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Event: [Sep 20, 2016] CAS Monthly meeting (Christchurch, Canterbury)

Discussion in 'Forthcoming Events' started by CAS Admin, Jun 7, 2016.

CAS Monthly meeting
Posted By CAS Admin

Room 275 Biology Building, University of Canterbury
Biology, Ilam, Christchurch 8041, New Zealand
Tuesday, September 20, 2016 - 07:30 PM
(ends Tuesday, September 20, 2016 - 09:00 PM)
Timezone: Pacific/Auckland

Upcoming Occurrences

All times have been adjusted for the timezone: Pacific/Auckland

Linked Occurence:
Start: Tuesday, September 20, 2016 - 07:30 PM
End: Tuesday, September 20, 2016 - 09:00 PM
Upcoming Occurrences:
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  1. CAS Admin

    CAS Admin Administrator CAS Member CAS Committee

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    September's Monthly Meeting will be a talk by Jenni Adams

    Neutrino window on the Universe
    An introduction to neutrino astrophysics - how we use neutrinos as cosmic messengers and what we would like to learn.

    The CAS monthly meeting is held at 7:30pm on the 3rd Tuesday of the month (except December and January), in room 275 of the Biology building of the University of Canterbury School of Biological Sciences. Any member of the public who is considering joining the Society or who has an interest in the subject being discussed is welcome to attend the meeting.

    Meetings will begin at 8:00 p.m. sharp. The meeting will be preceded by a tea-and-biscuits session from 7:30pm.
    We hope that this change will help keep the meetings short, while still allow time to chat.
     
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  2. CAS Admin

    CAS Admin Administrator CAS Member CAS Committee

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    A neutrino is an "almost nothing" particle. It has an almost negligible mass and no electric charge, but it is one of the fundamental particles that make up the Universe - 100,000,000,000 neutrinos from the sun will pass through your finger nail every second.

    University of Canterbury physicist Jenni Adams is part of an international research collaboration that relies on a large neutrino detector: the IceCube Neutrino Observatory in Antarctica.

    When it comes to astronomy, there are certain places where it's easier to view the night sky. Antarctica is one of the best observation points for astronomers whose research seeks to unlock the secrets of the Universe. Antarctica is the last great frontier for ground-based astronomy. The high Antarctic plateau contains some of the best observing sites on earth for optical, infrared, terahertz and sub-millimetre astronomy. Astronomical observations from the giant IceCube and other observatories in Antarctica is revealing echoes of the Big Bang and provides clues about the future of our planet.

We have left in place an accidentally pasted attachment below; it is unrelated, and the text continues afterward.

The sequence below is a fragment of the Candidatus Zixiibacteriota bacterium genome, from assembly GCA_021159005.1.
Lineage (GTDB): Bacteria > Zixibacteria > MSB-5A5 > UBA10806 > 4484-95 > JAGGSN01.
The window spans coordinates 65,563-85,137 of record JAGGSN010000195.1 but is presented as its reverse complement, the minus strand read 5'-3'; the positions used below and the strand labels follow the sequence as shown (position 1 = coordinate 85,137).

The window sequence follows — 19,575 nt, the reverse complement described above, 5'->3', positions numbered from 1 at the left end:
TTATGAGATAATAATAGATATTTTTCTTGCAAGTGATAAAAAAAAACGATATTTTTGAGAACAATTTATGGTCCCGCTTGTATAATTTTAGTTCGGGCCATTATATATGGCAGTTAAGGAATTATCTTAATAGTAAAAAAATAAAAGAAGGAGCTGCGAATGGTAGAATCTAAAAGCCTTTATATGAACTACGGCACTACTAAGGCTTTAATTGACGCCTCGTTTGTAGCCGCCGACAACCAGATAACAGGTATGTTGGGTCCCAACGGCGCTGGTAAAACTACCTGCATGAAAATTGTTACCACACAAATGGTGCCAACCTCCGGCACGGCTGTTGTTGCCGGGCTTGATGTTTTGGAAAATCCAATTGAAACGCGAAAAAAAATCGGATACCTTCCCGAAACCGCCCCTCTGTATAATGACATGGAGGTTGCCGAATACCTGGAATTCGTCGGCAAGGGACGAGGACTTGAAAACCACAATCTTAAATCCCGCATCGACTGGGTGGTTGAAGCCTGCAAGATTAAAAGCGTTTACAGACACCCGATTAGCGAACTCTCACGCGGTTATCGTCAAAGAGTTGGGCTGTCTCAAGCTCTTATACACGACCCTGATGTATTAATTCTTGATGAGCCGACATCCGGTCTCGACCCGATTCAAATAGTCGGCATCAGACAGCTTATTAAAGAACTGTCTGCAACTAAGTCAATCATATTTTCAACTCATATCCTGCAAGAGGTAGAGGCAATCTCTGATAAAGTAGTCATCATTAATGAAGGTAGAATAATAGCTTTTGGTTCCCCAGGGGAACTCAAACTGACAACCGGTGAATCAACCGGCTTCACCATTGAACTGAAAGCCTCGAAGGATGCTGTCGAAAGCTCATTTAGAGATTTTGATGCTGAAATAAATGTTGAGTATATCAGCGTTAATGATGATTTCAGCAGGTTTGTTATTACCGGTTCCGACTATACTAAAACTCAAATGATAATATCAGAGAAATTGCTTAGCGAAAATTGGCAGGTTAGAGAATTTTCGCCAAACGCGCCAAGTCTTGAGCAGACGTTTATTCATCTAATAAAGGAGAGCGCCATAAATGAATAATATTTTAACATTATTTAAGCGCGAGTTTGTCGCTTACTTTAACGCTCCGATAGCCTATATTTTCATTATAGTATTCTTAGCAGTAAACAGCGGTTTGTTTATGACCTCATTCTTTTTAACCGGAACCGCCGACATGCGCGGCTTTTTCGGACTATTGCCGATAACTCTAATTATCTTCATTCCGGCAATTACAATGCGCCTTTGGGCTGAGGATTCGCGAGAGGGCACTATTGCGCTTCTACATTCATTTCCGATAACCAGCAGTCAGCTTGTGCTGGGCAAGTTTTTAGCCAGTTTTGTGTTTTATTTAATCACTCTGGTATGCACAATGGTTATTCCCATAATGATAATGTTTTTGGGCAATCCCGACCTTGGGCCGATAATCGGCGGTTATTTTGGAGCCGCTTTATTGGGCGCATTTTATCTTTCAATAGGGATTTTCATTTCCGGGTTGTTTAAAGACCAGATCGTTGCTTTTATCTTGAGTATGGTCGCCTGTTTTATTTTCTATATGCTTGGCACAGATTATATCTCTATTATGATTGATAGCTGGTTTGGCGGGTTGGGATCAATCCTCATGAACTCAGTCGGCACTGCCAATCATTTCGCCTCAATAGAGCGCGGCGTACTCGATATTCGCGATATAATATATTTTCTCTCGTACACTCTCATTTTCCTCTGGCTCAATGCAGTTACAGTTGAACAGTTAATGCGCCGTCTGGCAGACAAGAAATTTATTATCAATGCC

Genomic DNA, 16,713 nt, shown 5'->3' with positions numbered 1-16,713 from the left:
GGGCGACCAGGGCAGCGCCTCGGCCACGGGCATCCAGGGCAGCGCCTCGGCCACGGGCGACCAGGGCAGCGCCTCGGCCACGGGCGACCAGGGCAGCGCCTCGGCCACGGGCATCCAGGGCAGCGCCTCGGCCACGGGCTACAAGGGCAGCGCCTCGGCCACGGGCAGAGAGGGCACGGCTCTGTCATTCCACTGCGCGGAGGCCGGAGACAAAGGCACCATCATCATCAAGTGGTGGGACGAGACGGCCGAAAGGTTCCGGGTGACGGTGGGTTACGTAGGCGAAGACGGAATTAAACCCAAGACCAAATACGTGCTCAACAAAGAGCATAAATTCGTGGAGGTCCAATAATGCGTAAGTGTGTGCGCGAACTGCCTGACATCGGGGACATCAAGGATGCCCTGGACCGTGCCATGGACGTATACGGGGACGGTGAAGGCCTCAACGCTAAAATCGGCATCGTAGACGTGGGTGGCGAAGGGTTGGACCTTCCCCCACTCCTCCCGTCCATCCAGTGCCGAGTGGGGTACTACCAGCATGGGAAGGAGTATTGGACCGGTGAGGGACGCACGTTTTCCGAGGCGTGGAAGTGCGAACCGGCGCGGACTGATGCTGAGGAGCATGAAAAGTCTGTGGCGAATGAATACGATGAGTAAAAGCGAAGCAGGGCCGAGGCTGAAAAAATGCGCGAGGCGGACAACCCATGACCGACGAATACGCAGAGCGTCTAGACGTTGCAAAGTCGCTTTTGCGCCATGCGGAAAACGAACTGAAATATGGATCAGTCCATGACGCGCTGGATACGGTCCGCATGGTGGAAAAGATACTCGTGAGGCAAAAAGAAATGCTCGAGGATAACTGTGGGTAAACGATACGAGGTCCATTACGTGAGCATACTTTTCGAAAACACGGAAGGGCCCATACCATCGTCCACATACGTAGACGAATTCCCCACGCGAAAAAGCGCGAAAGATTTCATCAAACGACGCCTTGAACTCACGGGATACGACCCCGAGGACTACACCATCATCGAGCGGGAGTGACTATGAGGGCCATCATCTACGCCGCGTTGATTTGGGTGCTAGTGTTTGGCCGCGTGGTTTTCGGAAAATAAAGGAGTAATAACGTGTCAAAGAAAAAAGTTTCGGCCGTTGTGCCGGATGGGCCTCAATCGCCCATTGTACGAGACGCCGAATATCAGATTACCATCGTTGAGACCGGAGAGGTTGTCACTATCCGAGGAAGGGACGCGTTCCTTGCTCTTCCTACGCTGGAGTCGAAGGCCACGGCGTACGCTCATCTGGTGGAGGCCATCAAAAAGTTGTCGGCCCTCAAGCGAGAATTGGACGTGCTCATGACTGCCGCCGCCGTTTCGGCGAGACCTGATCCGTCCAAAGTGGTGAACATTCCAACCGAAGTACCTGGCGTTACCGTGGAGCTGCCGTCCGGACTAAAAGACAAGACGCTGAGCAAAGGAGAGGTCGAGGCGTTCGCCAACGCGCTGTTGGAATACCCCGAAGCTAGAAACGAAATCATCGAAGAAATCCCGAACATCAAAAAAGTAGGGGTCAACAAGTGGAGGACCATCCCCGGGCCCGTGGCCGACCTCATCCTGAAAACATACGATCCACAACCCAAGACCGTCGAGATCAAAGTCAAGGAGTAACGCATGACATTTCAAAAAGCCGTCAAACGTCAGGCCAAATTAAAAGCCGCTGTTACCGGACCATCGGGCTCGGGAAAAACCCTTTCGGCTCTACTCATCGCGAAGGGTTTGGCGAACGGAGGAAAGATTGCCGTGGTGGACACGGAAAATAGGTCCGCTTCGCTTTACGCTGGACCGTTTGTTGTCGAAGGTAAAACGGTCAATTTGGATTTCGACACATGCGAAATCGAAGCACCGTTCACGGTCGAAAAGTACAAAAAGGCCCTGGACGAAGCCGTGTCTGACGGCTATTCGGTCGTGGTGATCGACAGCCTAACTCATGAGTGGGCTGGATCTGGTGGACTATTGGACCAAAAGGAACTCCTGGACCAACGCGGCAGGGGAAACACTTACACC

IceCube is the world’s largest neutrino detector, constructed by drilling 86 holes in the ice and inserting 5,160 detectors that cover one cubic kilometre, starting 1.5km below the surface.

    About Jenni Adams, Associate Professor of Physics, University of Canterbury, NZ:
    Jenni Adams is an Associate Professor of Physics at the University of Canterbury in Christchurch, New Zealand. Her research interests are in astroparticle physics, the interface between astrophysics and particle physics where the goal is to learn about high energy astrophysics using our knowledge of particle physics and to learn about the fundamental constituents of matter using the Universe as our laboratory. Prior to joining University of Canterbury in 1998, she was a Post Doctoral Fellow at Uppsala University in Sweden. She earned a BSc Hons from the University of Canterbury and DPhil in Theoretical Physics from Oxford University, where she was awarded a Rhodes Scholarship to study in 1992.
     
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  3. Ekant Veer

    Ekant Veer Member CAS Member

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    Hi team - was all set to come see you tonight, but gonna go aurora hunting instead - activity looking 'variable' but you miss 100% of the shots you don't take. Have fun!
     
  4. Grant

    Grant CAS Webmaster CAS Member CAS Committee

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    Better excuse than me, I've opened a Merlot.
     

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